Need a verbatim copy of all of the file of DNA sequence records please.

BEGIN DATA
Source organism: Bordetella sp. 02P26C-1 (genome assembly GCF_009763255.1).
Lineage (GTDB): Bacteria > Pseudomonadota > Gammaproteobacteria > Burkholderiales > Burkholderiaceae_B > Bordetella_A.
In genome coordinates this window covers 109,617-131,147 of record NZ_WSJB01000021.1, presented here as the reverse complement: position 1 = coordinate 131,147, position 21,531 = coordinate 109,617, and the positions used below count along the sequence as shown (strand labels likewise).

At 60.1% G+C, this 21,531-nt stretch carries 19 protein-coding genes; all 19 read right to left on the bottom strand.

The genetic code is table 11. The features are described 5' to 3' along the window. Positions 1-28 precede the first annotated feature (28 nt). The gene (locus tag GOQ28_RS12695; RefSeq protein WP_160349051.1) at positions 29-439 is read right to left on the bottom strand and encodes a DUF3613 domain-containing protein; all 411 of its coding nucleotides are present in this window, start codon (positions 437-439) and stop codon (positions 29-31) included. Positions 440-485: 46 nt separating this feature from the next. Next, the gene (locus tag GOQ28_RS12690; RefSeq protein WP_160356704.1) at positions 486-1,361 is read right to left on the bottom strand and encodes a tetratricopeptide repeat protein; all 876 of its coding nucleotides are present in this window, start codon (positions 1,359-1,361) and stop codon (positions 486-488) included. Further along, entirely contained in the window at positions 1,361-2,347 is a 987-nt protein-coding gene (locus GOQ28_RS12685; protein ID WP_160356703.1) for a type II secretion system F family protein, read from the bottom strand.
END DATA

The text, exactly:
Source organism: Bordetella sp. 02P26C-1 (genome assembly GCF_009763255.1).
Lineage (GTDB): Bacteria > Pseudomonadota > Gammaproteobacteria > Burkholderiales > Burkholderiaceae_B > Bordetella_A.
In genome coordinates this window covers 109,617-131,147 of record NZ_WSJB01000021.1, presented here as the reverse complement: position 1 = coordinate 131,147, position 21,531 = coordinate 109,617, and the positions used below count along the sequence as shown (strand labels likewise).

At 60.1% G+C, this 21,531-nt stretch carries 19 protein-coding genes; all 19 read right to left on the bottom strand.

The genetic code is table 11. The features are described 5' to 3' along the window. Positions 1-28 precede the first annotated feature (28 nt). The gene (locus tag GOQ28_RS12695; RefSeq protein WP_160349051.1) at positions 29-439 is read right to left on the bottom strand and encodes a DUF3613 domain-containing protein; all 411 of its coding nucleotides are present in this window, start codon (positions 437-439) and stop codon (positions 29-31) included. Positions 440-485: 46 nt separating this feature from the next. Next, the gene (locus tag GOQ28_RS12690; RefSeq protein WP_160356704.1) at positions 486-1,361 is read right to left on the bottom strand and encodes a tetratricopeptide repeat protein; all 876 of its coding nucleotides are present in this window, start codon (positions 1,359-1,361) and stop codon (positions 486-488) included. Further along, entirely contained in the window at positions 1,361-2,347 is a 987-nt protein-coding gene (locus GOQ28_RS12685; protein ID WP_160356703.1) for a type II secretion system F family protein, read from the bottom strand.